Salmon fuel shark fears for Bunbury
Bunbury swimmers, surfers and divers are being warned about the heightened risk of shark attacks off the city’s beaches as the South West continues to reel from two attacks last week and the cancellation of the Margaret River Pro.
Bunbury has registered one unconfirmed shark sighting in the past month, but that number is expected to rise as schools of salmon migrate up the coast.
Despite a perceived absence of sharks in the city’s waterways, experts are warning that Bunbury is not immune and one experienced surfer is calling for drastic action.
It is understood the Shark Monitoring Network receiver located at the Bunbury Back Beach has not detected a shark yet this year and the South Western Times was unable to find out when the receiver last detected one.
Department of Primary Industries and Regional Development was unable to provide any further statistics before going to print yesterday. Surf Life Saving WA has relayed two public sightings this year – one of a “medium unknown species” in the Collie River on March 31 and a 4.5m great white shark off Dalyellup Beach on February 22.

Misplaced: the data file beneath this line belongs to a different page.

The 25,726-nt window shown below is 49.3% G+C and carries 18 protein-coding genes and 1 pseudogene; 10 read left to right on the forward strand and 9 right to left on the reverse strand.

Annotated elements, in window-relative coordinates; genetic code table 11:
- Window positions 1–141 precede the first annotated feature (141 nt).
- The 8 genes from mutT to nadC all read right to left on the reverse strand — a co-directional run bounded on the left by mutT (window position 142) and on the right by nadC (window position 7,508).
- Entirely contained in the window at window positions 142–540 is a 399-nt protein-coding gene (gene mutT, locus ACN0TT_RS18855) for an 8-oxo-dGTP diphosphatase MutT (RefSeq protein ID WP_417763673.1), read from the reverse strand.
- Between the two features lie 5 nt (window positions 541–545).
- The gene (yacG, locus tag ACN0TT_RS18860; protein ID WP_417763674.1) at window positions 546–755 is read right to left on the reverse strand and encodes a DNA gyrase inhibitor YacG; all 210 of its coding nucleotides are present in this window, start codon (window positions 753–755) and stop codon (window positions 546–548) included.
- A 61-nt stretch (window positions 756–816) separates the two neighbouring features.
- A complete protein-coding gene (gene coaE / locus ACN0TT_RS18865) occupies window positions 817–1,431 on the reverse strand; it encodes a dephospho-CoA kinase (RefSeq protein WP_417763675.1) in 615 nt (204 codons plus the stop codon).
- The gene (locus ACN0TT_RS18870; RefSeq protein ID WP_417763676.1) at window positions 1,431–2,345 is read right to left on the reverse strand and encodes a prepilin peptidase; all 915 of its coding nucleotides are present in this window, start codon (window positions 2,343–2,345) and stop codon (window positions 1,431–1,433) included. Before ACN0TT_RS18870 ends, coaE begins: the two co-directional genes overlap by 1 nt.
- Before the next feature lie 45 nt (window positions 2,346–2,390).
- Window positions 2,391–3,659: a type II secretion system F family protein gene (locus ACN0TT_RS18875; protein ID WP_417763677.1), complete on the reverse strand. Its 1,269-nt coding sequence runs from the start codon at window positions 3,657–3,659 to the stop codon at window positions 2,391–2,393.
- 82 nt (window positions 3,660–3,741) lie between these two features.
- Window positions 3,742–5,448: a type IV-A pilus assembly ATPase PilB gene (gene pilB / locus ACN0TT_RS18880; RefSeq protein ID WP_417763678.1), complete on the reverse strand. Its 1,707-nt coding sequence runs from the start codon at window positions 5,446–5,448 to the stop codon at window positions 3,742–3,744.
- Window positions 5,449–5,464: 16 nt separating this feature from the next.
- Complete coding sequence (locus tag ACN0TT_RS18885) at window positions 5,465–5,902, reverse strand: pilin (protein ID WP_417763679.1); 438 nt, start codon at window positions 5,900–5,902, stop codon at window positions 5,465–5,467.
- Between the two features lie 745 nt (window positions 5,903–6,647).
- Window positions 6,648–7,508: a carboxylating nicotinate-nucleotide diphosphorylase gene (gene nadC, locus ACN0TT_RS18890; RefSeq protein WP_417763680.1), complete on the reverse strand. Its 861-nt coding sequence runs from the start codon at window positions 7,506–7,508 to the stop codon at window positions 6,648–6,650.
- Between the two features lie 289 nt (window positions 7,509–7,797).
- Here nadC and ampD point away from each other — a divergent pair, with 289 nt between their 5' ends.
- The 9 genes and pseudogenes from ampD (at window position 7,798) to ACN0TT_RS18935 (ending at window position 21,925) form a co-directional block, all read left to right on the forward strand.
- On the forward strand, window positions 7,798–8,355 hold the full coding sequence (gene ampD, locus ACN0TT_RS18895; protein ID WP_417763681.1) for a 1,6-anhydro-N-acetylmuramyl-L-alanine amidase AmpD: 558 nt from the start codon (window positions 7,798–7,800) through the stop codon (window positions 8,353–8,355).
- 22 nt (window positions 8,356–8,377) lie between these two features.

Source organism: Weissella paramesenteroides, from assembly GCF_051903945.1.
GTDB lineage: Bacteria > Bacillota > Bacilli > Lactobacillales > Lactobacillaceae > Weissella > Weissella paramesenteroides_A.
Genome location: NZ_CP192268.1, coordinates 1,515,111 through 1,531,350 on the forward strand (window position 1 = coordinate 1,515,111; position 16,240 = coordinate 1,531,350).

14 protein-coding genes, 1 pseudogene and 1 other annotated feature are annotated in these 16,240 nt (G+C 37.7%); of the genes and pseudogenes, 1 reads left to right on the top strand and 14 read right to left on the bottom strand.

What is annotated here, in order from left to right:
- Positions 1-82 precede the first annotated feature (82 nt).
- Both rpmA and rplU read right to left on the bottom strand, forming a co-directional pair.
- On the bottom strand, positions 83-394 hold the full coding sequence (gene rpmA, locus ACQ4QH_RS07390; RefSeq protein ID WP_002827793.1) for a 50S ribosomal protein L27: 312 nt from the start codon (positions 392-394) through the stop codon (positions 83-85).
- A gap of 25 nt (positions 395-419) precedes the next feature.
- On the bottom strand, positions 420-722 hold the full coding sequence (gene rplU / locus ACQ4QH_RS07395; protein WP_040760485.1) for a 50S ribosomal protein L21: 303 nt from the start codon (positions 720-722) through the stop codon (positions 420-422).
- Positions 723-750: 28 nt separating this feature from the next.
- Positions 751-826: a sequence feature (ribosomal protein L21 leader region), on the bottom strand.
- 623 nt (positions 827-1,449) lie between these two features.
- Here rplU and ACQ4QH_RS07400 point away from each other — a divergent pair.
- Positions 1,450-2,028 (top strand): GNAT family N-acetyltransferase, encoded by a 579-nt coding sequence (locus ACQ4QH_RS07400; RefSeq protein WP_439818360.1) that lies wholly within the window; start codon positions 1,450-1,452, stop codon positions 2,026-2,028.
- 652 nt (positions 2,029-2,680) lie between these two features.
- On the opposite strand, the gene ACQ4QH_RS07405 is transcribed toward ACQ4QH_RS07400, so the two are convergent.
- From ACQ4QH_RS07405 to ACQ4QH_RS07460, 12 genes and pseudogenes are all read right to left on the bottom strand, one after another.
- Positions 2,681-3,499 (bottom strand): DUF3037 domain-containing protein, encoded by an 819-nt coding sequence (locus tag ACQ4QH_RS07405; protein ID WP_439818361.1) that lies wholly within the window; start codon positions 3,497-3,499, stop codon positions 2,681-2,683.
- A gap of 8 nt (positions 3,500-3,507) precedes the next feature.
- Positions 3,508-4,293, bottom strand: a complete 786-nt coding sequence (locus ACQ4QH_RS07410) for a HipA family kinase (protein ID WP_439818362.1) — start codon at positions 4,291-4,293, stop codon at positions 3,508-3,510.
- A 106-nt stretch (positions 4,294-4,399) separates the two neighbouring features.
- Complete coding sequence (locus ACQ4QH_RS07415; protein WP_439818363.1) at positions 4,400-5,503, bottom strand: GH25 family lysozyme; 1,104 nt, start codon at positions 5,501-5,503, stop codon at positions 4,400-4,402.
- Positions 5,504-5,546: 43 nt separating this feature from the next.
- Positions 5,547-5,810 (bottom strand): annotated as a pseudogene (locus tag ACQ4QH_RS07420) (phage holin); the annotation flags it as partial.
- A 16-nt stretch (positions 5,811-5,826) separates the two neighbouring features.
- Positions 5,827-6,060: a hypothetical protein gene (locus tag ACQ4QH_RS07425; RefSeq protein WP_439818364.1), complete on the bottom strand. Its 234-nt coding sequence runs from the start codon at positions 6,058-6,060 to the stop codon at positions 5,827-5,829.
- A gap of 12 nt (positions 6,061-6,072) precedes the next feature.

The numbers are a stark comparison to the more than 60 sightings between Rottnest, Mandurah, Busselton and Yallingup in the past seven days.
It has been nearly a year since Bunbury man Paul Goff had a close encounter with a reported 4m great white shark while bodyboarding at BP Beach.
Dolphin Discovery Centre marine biologist Phil Coulthard said salmon were a “prized meal” for many top order marine predators and the risk of attack would only increase over the next month as schools of the big fish migrated north.
“There is no doubt the risk of a shark attack to swimmers and surfers increases dramatically along the salmon migration pathways,” Mr Coulthard said.
“It would be no surprise to learn that shark sightings have increased significantly over the past week or two, ultimately ending in two separate shark attacks on surfers near Gracetown early last week.
“The risk will only continue to increase over the next three to four weeks.”
Long-time surfer and well-known Bunbury real estate businessman Kim Ranson said shark kill licences needed to be reintroduced and the effects of shark attacks on tourism in the region would be felt in Bunbury.
“All these people saying ‘you put yourself at risk by going in the water’, we need to get deeper than that,” Mr Ranson said.
“Bring shark licences back up and down the coast ... it’s not a coincidence attacks have gone up.”
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